2018: Frontiers in Aging Neuroscience
Gabriela Vera-Rivera, María-Isabel Miranda, José Alejandro Rangel-Hernández, Dennys Badillo-Juárez, Daniela Fregoso-Urrutia, Seraid Caynas-Rojas
Food palatability and caloric content are crucial factors in guiding diet choice and amount consumed; as a result, sweet caloric tastes are associated with a positive hedonic value. Recent evidence in rodents indicates that consumption of artificial (non-caloric) sweeteners, in which sweet taste is dissociated from normal caloric consequences, could induce changes in energy and body weight regulation, suggesting that sweeteners not only modify intake and appetitive behavior, but could also change taste-learning processes...
June 4, 2018: Nutritional Neuroscience
Jeehye Seo, Kylie N Moore, Samuel Gazecki, Ryan M Bottary, Mohammed R Milad, Huijin Song, Edward F Pace-Schott
Study Objectives: Insomnia increases risk for anxiety disorders that are also associated with fear-extinction deficits. We compared activation of fear and extinction networks between Insomnia Disorder without comorbidity (ID) and good sleepers (GS). Methods: 23 ID age- and sex-matched to 23 GS completed 14 days of actigraphy and diaries, 3 nights of ambulatory polysomnography and a 2-day fear conditioning and extinction paradigm. Fear Conditioning and Extinction Learning occurred on the first day, followed 24h later by Extinction Recall...
May 31, 2018: Sleep
Gretchen Hanson Gotthard, Lauren Kenney, Ariel Zucker
Reconsolidation theory has supported the notion that active memory is vulnerable to the effects of an amnesic agent. An extension of reconsolidation theory posits that active memory, while necessary for creating vulnerability in memory, is not sufficient. Prediction error (i.e., when expectation is inconsistent with reality) may be a key factor in the destabilization of memory. The present study examined the role of prediction error in appetitive memory reconsolidation. Rats learned to dig in cups of scented sand to retrieve buried sweet cereal rewards...
June 2018: Behavioral Neuroscience
Sílvia Fuentes, Núria Daviu, Humberto Gagliano, Xavier Belda, Antonio Armario, Roser Nadal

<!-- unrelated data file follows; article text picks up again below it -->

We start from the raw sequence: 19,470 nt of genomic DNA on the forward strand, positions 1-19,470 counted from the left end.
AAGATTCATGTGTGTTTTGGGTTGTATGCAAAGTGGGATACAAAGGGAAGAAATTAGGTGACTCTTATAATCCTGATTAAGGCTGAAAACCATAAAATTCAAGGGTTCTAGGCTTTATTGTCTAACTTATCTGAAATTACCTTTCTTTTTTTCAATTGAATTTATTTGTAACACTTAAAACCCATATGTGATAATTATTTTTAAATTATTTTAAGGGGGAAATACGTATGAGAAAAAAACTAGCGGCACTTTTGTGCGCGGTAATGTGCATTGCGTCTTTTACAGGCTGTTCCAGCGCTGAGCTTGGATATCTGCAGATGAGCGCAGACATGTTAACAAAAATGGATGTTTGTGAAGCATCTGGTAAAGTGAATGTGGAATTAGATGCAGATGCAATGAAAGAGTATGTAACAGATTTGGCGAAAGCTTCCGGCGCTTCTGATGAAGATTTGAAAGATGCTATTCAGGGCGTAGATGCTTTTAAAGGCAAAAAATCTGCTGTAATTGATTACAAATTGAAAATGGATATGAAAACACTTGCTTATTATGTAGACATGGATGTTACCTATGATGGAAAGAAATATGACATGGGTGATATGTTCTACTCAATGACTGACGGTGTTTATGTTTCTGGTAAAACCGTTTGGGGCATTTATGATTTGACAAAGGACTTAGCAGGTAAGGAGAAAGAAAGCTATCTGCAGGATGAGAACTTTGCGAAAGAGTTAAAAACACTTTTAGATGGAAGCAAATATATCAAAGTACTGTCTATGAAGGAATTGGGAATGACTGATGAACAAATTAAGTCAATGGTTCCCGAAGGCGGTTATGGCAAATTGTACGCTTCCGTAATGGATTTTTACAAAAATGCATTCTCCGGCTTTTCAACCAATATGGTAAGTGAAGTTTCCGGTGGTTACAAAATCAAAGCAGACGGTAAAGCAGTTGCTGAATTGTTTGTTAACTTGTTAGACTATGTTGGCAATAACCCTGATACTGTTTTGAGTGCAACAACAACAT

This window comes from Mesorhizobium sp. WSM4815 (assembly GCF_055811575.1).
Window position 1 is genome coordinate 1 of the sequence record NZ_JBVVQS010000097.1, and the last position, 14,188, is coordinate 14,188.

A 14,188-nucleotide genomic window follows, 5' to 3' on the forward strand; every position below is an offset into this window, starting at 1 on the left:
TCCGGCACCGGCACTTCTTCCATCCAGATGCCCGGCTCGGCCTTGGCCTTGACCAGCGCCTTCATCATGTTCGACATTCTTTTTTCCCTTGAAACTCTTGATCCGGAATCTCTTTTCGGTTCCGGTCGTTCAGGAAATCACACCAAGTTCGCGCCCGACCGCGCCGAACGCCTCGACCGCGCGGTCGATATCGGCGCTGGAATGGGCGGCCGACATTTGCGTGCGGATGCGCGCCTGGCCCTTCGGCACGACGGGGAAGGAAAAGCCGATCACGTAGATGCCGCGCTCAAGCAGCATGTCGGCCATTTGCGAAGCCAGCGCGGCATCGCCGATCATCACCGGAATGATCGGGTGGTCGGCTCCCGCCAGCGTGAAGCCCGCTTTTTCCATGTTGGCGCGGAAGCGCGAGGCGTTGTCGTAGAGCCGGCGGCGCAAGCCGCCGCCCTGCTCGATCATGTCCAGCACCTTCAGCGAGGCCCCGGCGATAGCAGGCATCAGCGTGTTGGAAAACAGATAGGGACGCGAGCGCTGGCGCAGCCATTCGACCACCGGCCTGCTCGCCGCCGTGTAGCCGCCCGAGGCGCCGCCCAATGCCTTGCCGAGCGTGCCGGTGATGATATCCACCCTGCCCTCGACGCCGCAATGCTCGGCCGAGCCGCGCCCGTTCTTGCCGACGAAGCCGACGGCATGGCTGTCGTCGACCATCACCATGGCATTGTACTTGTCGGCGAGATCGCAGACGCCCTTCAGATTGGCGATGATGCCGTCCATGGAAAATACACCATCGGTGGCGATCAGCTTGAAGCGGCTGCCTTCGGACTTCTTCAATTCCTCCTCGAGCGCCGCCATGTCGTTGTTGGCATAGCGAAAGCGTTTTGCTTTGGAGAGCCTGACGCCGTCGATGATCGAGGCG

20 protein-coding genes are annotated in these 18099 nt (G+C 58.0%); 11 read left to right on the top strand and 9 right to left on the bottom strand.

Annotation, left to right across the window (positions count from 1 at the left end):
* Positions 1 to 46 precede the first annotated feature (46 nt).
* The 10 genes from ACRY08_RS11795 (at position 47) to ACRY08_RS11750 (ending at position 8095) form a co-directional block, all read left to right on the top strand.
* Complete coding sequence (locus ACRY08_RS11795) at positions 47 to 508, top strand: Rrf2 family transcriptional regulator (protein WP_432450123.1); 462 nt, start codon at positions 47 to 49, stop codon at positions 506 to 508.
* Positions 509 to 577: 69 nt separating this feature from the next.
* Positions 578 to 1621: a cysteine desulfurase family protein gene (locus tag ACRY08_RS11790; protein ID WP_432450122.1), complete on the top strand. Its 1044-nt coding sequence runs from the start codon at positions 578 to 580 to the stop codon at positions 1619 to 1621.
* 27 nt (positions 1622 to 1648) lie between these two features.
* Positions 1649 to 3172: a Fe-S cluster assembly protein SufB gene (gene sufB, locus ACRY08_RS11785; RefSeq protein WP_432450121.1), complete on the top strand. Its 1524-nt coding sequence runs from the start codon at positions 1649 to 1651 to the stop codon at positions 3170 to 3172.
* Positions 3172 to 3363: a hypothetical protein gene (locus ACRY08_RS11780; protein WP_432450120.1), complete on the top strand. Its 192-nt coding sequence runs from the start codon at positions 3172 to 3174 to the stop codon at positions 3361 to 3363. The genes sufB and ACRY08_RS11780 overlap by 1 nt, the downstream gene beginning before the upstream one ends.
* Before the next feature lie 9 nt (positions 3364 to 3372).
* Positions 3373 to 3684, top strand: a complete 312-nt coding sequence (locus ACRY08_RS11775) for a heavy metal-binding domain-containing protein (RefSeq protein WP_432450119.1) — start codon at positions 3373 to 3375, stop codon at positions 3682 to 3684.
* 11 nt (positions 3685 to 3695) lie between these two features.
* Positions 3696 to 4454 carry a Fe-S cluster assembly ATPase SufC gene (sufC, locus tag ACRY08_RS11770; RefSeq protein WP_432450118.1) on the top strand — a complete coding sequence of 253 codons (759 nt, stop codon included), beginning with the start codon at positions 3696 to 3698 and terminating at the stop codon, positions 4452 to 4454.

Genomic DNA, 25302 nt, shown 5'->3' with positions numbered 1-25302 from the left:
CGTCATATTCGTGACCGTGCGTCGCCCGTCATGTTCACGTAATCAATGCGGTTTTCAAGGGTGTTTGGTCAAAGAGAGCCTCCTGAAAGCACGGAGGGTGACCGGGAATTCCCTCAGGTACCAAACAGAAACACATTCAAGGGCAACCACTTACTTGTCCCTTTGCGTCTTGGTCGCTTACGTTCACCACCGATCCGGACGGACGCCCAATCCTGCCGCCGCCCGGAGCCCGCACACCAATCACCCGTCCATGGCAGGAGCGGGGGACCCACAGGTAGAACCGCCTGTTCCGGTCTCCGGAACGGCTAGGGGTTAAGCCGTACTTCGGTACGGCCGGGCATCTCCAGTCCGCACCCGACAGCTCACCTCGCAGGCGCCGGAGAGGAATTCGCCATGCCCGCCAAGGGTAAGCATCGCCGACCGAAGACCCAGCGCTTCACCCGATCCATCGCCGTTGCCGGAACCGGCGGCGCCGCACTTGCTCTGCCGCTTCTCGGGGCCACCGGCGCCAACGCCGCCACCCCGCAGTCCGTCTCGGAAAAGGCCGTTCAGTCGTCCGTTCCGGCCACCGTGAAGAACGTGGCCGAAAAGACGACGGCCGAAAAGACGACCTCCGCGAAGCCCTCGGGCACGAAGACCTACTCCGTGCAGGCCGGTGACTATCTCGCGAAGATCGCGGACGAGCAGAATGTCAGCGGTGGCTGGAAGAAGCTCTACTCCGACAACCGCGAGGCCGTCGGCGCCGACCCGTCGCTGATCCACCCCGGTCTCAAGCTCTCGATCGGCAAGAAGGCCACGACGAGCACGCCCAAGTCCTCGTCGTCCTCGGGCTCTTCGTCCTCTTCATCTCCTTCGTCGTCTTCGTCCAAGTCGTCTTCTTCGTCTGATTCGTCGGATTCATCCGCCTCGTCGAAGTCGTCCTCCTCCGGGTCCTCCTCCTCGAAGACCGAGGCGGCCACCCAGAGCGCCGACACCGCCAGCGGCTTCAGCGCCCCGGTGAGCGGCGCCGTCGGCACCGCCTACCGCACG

Exposure to electric foot-shocks can induce in rodents contextual fear conditioning, generalization of fear to other contexts and sensitization of the hypothalamic-pituitary-adrenal (HPA) axis to further stressors. All these aspects are relevant for the study of post-traumatic stress disorder. In the present work we evaluated in rats the sex differences and the role of early life stress (ELS) in fear memories, generalization and sensitization. During the first postnatal days subjects were exposed to restriction of nesting material along with exposure to a "substitute" mother...
May 23, 2018: Hormones and Behavior
Juzoh Umemori, Frederike Winkel, Giuliano Didio, Maria Llach Pou, Eero Castrén
The network hypothesis of depression proposes that mood disorders reflect problems in information processing within particular neural networks. Antidepressants, including selective serotonin reuptake inhibitors (SSRIs), function by gradually improving information processing within these networks. Antidepressants have been shown to induce a state of juvenile-like plasticity comparable to that observed during developmental critical periods: such critical-period-like plasticity allows brain networks to better adapt to extrinsic and intrinsic signals...
May 26, 2018: Psychiatry and Clinical Neurosciences
James W B Elsey, Vanessa A Van Ast, Merel Kindt
Research in nonhuman animals suggests that reactivation can induce a transient, unstable state in a previously consolidated memory, during which the memory can be disrupted or modified, necessitating a process of restabilization in order to persist. Such findings have sparked a wave of interest into whether this phenomenon, known as reconsolidation, occurs in humans. Translating research from animal models to human experiments and even to clinical interventions is an exciting prospect, but amid this excitement, relatively little work has critically evaluated and synthesized existing research regarding human memory reconsolidation...
May 24, 2018: Psychological Bulletin